Public sector wage freeze ends, private businesses will struggle to compete

Hannah Sparks6 November 2020
Effective People's Kris Milne and CPSU national secretary Melissa Donnelly

CPSU national secretary Melissa Donnelly and Effective People’s Kris Milne. Photos: File.

Australian public servants have welcomed the end of a six-month wage freeze, but could the decision add pressure to private sector businesses already doing it tough and how will the ACT economy benefit, if at all?

According to Kris Milne, account executive at Canberra recruitment agency Effective People, private sector businesses will have to find ways to compete with the 2 per cent pay increase most commonwealth public servants will soon receive.

“When the private sector heard about the public sector freeze, many private sector businesses followed suit. So the end to the wage freeze in the public sector is going to be a great thing for employees generally because the private sector has to become more competitive now,” Mr Milne said.

“The private sector may also look at contracting and hiring casual employees to garner some interest.”

However, Canberra Business Chamber chief executive officer Graham Catt observed that many private sector businesses were still struggling through the pandemic; in particular, tourism operators and hospitality venues, and the wage competition would put additional pressure on employers.

Mr Milne says even those struggling will have to find a way to compete or the government will need to step-in.

“Tourism is null and void, it doesn’t exist right now and operators are going to have a slow burn to get back to where they were. The government is going to need to look at how to boost tourism. Internationally or nationally, they’ve got to start reopening the borders,” Mr Milne said.

He added that competitive wages in the private sector could be of interest to public servants if they lost confidence in the public sector during the pay freeze.

“The Australian Public Service is appealing because it’s stable and because of its pay policy – which guarantees a 2 per cent increase year-on-year – so people have that assurance that as they progress they are going to get that higher level income. Confidence has definitely taken a hit since the wage freeze,” Mr Milne said.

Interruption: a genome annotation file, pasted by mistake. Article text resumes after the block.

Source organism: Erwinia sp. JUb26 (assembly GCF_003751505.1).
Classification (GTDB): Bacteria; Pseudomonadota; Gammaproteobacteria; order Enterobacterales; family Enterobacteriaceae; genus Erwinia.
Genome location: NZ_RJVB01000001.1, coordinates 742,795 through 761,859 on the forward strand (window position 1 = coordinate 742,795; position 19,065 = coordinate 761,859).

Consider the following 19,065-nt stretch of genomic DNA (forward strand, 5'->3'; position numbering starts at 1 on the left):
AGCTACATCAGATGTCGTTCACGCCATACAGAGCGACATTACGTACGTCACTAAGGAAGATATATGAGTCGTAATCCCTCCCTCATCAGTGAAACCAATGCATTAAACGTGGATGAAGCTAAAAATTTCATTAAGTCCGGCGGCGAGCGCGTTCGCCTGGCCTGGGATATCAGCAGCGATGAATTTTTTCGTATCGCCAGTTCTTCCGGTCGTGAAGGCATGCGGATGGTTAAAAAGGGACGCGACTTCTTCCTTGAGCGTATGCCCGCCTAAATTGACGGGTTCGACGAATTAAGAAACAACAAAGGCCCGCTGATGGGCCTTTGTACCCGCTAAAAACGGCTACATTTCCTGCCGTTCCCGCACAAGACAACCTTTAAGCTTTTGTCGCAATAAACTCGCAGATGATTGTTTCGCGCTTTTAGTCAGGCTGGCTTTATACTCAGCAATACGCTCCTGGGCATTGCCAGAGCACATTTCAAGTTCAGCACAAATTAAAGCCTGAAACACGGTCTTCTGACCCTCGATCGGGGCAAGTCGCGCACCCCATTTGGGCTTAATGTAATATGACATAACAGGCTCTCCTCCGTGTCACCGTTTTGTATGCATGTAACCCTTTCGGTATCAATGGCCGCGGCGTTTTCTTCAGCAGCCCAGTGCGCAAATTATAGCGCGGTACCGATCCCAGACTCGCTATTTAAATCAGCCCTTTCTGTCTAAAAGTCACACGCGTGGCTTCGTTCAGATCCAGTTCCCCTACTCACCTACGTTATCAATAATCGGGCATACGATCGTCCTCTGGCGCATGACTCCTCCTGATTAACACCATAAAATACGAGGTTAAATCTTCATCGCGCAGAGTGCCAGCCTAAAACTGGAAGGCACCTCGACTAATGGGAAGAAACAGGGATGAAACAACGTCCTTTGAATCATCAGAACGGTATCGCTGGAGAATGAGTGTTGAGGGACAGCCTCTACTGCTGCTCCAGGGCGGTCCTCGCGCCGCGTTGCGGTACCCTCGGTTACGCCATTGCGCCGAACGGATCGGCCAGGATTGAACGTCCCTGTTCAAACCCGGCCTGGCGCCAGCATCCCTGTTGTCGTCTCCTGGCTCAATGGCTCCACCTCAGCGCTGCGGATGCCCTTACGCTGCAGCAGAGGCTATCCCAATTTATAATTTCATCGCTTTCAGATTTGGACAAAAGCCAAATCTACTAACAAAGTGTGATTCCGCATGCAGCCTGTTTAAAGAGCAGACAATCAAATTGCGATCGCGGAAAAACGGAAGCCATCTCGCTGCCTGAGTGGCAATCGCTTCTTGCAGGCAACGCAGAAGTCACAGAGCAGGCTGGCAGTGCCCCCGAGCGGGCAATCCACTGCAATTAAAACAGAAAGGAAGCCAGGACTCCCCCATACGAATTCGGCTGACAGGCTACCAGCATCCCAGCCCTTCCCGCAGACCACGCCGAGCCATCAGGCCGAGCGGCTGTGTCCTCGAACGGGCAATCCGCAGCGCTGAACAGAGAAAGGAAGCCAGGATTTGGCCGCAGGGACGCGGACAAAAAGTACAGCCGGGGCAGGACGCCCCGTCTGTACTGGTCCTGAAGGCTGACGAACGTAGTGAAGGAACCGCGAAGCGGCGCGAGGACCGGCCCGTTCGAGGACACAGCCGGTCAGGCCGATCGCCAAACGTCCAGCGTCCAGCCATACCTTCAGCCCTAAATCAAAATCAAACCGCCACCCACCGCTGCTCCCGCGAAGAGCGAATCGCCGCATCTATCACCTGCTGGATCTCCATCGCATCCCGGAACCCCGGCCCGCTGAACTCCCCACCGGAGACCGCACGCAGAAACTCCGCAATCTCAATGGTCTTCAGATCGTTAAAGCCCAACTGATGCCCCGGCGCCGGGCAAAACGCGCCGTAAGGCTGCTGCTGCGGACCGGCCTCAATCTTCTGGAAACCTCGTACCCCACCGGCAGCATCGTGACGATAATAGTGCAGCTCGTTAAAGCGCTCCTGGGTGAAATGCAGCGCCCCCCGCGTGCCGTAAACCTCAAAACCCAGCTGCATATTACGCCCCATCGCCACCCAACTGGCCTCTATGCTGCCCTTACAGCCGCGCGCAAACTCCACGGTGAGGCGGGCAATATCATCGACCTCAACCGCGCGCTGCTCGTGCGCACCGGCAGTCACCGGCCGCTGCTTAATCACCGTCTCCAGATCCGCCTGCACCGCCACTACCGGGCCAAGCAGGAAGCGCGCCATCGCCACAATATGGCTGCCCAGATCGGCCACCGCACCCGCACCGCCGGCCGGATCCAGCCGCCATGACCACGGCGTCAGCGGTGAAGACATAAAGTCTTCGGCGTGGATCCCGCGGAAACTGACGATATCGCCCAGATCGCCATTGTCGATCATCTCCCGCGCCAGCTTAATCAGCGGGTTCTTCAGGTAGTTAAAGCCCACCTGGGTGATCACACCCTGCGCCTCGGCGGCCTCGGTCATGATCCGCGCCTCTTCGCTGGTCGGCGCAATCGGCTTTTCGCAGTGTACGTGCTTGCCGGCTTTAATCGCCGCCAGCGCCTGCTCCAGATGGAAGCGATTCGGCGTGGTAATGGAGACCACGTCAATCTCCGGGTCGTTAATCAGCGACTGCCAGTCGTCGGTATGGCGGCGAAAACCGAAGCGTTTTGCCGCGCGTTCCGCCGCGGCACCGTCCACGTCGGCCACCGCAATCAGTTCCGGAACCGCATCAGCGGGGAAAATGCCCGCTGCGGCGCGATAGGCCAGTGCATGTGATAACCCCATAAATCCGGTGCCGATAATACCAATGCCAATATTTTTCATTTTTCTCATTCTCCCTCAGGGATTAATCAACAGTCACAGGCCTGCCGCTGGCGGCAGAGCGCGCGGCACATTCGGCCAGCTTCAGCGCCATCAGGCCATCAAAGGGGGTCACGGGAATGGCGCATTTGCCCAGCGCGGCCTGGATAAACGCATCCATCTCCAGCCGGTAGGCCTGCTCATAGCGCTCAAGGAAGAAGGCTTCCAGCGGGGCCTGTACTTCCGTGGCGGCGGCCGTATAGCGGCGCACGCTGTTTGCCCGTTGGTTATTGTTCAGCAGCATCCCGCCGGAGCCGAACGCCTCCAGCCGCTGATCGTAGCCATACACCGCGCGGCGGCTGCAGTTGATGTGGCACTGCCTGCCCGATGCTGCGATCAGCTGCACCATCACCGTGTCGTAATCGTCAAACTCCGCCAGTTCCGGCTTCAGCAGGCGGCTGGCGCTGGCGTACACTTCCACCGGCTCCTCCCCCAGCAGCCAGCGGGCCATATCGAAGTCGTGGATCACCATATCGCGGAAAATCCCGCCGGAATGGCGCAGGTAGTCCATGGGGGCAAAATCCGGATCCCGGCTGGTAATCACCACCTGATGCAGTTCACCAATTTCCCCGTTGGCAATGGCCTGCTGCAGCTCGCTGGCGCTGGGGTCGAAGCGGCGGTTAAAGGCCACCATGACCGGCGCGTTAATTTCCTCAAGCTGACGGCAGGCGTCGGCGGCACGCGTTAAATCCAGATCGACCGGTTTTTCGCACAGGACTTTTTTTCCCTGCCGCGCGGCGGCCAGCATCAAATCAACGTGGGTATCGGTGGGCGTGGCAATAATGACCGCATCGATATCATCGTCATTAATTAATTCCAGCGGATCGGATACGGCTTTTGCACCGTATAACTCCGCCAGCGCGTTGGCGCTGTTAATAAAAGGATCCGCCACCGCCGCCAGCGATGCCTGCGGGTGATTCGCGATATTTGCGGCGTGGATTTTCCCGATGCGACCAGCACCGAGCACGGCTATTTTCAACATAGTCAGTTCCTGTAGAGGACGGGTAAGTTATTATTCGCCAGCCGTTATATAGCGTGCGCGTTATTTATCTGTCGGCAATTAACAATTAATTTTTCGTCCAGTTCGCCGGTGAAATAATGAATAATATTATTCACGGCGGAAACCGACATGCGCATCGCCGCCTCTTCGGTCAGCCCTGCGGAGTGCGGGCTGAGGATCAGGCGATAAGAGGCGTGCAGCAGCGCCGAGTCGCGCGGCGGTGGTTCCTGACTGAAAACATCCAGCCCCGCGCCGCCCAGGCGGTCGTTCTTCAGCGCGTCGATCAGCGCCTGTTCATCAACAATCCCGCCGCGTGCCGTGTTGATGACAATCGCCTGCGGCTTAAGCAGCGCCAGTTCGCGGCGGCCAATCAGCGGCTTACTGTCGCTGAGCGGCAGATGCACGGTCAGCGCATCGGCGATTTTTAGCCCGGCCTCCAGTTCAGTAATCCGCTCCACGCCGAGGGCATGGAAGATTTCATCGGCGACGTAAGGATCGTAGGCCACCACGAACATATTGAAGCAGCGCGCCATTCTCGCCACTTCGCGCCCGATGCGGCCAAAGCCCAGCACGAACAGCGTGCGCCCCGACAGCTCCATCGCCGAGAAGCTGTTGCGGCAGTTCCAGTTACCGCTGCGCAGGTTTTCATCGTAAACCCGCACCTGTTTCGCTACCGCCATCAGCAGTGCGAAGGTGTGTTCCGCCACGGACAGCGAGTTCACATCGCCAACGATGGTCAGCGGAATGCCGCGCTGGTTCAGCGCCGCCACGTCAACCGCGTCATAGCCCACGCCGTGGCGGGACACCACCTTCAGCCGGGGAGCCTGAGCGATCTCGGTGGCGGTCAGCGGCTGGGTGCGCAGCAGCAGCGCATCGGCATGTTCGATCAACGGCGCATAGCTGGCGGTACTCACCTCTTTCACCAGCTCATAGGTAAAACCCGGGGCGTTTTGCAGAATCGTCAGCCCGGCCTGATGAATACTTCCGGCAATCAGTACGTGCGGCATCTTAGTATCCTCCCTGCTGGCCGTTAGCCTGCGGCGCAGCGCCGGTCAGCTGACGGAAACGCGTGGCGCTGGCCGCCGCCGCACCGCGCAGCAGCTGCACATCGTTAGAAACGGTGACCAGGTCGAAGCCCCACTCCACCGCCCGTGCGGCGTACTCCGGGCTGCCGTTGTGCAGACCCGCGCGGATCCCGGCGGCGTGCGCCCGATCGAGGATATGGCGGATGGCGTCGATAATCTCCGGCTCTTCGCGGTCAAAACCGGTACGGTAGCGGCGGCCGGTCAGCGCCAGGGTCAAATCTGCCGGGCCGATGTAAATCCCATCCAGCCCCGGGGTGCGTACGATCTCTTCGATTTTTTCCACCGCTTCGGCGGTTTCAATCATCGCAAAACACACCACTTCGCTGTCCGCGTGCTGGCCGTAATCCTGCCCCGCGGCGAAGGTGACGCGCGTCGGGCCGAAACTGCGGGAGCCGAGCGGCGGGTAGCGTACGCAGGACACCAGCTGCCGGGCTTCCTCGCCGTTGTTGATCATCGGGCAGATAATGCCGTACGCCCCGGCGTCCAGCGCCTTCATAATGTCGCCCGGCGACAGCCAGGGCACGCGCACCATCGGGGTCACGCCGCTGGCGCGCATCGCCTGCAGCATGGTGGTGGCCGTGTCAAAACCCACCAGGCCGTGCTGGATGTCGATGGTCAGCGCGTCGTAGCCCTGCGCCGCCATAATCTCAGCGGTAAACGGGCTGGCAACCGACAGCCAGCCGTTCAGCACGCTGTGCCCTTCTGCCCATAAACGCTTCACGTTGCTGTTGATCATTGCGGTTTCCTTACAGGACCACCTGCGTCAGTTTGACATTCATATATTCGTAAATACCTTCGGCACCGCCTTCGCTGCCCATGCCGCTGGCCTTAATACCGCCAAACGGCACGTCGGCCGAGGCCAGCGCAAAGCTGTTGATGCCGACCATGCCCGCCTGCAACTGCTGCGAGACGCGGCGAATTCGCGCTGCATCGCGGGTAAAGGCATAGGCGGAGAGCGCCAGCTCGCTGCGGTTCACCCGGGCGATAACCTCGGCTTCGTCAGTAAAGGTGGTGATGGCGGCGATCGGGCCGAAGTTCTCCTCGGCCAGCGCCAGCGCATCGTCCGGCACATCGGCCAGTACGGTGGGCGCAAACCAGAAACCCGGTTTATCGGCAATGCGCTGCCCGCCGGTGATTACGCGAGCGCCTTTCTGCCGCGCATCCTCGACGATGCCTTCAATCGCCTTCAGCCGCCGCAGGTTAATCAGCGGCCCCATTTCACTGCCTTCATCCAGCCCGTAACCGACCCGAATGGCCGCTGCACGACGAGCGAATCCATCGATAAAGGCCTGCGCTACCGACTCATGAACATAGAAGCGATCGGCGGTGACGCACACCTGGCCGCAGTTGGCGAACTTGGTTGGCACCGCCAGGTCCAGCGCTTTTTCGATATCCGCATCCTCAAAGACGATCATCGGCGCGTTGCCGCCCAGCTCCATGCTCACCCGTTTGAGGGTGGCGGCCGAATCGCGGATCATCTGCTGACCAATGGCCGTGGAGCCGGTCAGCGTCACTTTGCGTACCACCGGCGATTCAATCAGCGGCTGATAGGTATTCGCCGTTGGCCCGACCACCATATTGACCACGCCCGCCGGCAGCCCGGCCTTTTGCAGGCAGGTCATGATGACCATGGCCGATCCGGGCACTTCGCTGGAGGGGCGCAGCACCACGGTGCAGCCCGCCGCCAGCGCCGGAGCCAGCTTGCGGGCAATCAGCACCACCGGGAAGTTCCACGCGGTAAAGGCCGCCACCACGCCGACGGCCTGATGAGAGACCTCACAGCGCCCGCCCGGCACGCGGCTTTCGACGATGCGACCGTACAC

The decision to freeze public service wages in April was made in a bid to share the economic burden of COVID-19.

Assistant Minister Ben Morton, who oversees the public service, thanked employees across the Australian Government “for their understanding of the deferral of their wage increases” after announcing that the six-month freeze wouldn’t be extended.

A 2 per cent wage increase for many public servants can surely only be a good thing for the economy. However, Canberra Business Chamber’s Mr Catt says the wage rises will only benefit the ACT economy if public servants spend locally.

“It would be a good thing if those wage rises flow back to our local businesses, but it’s very difficult to quantify how much will flow through,” Mr Catt said. “In fact, there is more data now than we previously had to show higher income earners will save their money rather than spend during times of risk [such as COVID-19].”

“We really need those public servants who do receive a pay increase to think about supporting local businesses and the ACT economy.”

While the Community and Public Sector Union (CPSU) welcomed the government’s decision not to further extend the wage freeze, it condemned the freeze from the very beginning, saying it came at a time when the economy needed a boost and it only helped to save 0.058 per cent from the government’s budget line.

CPSU national secretary Melissa Donnelly said the decision also failed to recognise the “invaluable contribution and dedication of APS employees during the pandemic, drought, and bushfires”.

“The wage freeze was bad economic policy. It didn’t help anyone. Our community needs stimulus and cutting wages just won’t help,” Ms Donnelly said.

Original Article published by Hannah Sparks on The RiotACT.

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